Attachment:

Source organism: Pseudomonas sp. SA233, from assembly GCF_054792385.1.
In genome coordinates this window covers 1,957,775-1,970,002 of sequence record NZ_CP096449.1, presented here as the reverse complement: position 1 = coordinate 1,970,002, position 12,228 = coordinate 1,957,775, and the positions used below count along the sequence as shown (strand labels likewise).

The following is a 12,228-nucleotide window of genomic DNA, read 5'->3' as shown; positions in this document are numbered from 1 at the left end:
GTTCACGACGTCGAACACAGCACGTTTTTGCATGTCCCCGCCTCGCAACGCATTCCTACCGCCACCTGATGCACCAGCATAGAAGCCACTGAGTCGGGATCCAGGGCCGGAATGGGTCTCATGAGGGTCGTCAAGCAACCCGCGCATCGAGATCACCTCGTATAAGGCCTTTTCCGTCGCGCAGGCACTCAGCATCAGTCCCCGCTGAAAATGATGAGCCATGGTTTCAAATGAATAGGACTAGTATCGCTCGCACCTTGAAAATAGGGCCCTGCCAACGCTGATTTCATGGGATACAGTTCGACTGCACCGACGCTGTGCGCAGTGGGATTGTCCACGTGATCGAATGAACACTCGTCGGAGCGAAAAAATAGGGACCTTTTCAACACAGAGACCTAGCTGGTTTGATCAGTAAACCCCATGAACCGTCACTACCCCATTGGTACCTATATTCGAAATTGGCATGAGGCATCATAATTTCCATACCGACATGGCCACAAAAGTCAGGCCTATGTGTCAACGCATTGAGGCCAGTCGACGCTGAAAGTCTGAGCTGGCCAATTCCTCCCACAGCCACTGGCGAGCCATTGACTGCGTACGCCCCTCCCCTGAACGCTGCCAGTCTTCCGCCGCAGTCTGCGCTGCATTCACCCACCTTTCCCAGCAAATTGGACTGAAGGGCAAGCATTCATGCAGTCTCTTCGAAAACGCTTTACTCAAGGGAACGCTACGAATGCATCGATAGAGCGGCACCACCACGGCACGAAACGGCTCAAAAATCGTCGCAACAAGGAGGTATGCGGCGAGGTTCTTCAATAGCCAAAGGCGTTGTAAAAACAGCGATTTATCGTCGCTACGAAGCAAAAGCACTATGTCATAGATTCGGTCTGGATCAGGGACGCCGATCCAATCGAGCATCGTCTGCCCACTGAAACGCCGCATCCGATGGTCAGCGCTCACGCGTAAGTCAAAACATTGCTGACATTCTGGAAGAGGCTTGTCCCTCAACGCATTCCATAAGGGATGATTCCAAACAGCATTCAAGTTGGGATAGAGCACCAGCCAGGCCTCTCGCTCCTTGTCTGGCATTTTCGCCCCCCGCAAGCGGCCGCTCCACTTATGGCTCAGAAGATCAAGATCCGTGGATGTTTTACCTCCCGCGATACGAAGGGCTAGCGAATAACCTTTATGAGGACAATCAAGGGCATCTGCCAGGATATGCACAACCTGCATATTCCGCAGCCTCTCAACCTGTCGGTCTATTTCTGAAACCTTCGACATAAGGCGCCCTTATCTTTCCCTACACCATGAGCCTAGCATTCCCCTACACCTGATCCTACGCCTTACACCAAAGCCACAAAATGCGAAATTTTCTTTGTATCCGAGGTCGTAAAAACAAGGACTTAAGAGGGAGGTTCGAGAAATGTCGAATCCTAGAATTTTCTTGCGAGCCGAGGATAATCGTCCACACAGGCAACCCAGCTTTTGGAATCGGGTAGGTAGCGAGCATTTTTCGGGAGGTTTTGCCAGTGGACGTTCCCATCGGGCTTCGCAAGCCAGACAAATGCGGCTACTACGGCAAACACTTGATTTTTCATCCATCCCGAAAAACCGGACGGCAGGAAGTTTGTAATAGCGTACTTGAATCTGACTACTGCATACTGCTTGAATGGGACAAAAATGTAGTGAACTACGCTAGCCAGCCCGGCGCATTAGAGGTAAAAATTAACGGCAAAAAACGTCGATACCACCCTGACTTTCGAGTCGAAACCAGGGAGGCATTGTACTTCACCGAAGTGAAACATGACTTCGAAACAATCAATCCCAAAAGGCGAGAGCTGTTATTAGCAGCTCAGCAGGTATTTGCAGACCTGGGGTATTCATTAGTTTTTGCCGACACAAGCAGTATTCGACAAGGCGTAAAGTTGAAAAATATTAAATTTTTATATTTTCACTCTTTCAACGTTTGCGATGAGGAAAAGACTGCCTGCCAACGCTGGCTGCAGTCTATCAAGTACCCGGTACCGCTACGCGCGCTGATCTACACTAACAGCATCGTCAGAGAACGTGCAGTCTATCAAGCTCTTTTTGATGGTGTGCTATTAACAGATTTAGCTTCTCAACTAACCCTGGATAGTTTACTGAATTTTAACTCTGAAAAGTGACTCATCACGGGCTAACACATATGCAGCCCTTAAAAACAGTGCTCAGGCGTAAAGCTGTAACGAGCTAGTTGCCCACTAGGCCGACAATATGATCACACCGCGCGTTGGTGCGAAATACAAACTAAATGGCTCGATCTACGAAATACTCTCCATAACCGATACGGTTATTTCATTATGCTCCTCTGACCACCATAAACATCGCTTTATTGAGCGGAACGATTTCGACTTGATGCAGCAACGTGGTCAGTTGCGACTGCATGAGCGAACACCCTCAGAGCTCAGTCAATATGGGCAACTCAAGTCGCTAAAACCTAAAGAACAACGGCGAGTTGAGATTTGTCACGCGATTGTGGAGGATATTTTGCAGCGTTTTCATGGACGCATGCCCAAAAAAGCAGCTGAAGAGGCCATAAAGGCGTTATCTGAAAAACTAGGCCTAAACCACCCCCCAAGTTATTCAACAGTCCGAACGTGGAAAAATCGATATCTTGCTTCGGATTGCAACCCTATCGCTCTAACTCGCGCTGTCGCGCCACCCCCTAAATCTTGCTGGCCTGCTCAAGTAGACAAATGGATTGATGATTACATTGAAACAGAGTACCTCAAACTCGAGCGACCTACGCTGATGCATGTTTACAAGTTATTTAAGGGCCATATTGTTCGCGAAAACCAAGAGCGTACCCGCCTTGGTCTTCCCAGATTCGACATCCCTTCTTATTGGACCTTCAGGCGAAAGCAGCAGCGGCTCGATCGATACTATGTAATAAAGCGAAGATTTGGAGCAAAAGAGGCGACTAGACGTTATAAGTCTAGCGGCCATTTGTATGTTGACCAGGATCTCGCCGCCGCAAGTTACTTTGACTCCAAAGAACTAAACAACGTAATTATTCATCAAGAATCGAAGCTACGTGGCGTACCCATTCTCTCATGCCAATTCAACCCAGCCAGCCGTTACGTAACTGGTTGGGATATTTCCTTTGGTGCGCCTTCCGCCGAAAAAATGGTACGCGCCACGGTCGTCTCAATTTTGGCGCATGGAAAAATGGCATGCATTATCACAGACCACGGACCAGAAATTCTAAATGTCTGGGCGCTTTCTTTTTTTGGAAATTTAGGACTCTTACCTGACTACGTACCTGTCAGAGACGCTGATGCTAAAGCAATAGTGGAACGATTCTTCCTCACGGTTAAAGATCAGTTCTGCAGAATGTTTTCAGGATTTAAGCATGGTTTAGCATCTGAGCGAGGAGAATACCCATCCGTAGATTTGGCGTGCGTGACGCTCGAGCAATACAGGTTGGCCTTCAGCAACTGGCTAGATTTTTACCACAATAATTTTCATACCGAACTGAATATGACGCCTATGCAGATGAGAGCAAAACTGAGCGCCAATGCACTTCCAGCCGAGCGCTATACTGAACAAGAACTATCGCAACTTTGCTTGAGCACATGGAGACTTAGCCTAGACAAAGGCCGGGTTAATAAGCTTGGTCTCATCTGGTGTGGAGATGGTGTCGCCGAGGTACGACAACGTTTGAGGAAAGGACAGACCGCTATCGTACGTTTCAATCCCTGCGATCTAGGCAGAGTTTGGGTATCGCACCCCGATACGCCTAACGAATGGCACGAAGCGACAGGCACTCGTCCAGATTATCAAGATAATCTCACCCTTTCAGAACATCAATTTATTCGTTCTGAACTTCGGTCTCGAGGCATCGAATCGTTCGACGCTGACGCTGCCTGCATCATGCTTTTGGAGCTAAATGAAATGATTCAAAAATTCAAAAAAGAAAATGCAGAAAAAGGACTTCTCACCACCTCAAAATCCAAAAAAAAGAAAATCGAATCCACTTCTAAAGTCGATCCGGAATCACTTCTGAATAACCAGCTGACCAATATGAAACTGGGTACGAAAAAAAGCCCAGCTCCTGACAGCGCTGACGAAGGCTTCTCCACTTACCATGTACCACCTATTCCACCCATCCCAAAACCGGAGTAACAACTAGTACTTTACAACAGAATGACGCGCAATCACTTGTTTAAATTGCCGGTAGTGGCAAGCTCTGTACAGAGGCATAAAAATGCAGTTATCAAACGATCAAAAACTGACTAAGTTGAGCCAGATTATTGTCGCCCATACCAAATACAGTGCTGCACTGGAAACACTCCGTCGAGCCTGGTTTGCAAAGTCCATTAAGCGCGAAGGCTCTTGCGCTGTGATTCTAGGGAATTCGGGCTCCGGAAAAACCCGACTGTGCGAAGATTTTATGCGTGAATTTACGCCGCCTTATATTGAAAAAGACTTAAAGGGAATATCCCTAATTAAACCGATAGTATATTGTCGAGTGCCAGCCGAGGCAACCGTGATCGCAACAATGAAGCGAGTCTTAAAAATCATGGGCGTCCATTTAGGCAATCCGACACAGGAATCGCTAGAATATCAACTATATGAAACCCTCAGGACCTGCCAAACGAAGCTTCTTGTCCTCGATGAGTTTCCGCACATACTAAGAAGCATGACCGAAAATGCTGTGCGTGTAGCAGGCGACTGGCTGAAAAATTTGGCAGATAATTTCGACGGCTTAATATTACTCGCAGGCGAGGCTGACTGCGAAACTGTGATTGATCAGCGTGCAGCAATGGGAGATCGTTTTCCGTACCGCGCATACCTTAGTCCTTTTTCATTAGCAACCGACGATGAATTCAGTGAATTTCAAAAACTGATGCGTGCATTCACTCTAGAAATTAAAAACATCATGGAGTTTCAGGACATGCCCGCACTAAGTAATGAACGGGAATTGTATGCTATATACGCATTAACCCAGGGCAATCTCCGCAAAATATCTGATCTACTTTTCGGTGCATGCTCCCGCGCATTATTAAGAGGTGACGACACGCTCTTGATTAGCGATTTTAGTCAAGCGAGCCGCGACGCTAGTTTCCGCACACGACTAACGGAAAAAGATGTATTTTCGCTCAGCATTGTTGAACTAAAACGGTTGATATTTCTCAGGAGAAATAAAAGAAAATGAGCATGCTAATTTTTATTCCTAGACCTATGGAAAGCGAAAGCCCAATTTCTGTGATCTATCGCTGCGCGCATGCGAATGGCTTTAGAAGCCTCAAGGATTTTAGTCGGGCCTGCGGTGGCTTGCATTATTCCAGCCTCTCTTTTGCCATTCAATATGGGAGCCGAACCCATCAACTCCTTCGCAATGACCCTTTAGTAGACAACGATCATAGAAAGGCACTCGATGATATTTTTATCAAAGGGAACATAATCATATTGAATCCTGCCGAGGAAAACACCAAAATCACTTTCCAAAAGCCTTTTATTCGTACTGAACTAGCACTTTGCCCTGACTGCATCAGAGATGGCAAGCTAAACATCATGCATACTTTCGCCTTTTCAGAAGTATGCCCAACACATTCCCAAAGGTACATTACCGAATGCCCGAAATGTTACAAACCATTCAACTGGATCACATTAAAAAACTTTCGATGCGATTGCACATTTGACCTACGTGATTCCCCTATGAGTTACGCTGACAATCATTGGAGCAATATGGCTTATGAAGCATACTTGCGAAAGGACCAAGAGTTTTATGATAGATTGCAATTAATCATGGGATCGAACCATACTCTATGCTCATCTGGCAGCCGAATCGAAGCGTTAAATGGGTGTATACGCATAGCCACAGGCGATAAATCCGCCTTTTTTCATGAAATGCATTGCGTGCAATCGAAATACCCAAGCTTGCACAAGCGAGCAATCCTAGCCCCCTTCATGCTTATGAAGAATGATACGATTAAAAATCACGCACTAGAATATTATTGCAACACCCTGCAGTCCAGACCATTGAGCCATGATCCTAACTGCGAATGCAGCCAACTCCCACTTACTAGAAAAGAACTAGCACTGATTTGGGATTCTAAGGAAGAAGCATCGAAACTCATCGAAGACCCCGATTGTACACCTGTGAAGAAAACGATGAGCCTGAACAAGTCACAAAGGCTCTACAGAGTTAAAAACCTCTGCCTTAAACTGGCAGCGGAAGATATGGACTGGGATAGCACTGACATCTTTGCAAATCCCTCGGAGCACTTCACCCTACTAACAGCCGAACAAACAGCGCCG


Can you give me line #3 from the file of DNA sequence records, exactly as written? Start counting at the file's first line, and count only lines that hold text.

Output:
The following is a 12,228-nucleotide window of genomic DNA, read 5'->3' as shown; positions in this document are numbered from 1 at the left end: